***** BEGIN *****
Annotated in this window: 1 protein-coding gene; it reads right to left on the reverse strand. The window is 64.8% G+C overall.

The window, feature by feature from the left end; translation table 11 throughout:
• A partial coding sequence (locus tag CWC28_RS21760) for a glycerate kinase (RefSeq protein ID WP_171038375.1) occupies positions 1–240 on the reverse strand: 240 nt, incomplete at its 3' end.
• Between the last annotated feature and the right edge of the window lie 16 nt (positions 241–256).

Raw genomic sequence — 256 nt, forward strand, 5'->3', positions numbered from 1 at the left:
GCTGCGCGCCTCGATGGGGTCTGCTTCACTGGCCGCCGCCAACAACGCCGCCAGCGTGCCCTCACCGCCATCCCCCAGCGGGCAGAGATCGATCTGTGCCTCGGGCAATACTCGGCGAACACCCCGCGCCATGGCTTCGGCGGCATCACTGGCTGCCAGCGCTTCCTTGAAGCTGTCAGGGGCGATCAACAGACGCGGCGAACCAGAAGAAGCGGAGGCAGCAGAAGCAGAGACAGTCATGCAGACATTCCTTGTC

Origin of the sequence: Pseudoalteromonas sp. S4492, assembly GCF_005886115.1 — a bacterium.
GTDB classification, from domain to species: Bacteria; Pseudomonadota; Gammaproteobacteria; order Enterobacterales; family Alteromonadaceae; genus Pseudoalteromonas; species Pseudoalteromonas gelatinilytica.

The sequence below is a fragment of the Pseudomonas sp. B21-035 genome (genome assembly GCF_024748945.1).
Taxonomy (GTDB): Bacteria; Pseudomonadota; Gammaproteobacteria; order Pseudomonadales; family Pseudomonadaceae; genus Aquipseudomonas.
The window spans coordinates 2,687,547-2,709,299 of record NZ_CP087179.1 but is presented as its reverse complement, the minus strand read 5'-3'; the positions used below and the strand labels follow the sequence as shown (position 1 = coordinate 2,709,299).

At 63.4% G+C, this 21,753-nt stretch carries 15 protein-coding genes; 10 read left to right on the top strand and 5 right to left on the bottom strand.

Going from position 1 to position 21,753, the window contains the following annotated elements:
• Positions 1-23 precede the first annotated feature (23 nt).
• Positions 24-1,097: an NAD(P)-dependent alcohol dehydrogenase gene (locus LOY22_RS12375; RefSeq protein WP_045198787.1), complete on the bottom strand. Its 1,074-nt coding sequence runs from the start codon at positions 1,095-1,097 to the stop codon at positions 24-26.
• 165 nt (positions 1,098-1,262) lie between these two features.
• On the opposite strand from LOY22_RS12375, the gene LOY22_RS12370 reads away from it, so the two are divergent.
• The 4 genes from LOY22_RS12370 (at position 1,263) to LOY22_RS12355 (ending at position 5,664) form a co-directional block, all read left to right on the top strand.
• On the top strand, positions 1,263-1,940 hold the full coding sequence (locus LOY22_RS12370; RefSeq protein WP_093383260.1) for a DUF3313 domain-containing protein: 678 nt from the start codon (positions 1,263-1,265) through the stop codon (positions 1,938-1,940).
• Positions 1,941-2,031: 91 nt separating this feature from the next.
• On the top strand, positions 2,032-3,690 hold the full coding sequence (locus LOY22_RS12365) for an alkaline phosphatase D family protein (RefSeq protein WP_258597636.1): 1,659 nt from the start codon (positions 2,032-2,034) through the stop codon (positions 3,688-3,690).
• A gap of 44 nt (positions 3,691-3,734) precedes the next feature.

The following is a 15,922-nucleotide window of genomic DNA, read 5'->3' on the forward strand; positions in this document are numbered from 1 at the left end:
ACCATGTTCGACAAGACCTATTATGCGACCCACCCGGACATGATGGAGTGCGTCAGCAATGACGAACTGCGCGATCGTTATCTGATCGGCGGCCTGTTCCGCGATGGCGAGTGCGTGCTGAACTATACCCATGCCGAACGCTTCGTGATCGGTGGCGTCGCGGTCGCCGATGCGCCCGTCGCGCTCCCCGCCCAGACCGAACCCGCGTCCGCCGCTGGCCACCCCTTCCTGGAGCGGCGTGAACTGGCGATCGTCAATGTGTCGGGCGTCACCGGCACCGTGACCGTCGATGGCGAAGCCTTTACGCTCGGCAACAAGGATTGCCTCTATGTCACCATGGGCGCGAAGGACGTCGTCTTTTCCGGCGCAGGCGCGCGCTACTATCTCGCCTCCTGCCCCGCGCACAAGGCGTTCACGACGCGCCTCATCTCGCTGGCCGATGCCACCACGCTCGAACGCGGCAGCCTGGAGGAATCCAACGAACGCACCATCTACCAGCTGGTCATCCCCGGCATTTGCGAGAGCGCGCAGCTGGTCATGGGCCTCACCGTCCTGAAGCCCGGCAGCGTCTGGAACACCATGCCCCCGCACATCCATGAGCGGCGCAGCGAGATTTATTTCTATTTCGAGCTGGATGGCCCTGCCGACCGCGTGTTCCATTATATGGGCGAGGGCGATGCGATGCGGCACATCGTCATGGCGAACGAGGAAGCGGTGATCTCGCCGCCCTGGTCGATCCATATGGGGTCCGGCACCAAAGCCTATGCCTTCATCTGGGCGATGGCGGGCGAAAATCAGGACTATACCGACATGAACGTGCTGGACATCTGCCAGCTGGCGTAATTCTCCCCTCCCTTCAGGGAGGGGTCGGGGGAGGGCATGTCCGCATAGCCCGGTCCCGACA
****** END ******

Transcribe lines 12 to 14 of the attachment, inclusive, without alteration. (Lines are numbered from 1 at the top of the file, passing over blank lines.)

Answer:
At 63.4% G+C, this 21,753-nt stretch carries 15 protein-coding genes; 10 read left to right on the top strand and 5 right to left on the bottom strand.

Going from position 1 to position 21,753, the window contains the following annotated elements:
• Positions 1-23 precede the first annotated feature (23 nt).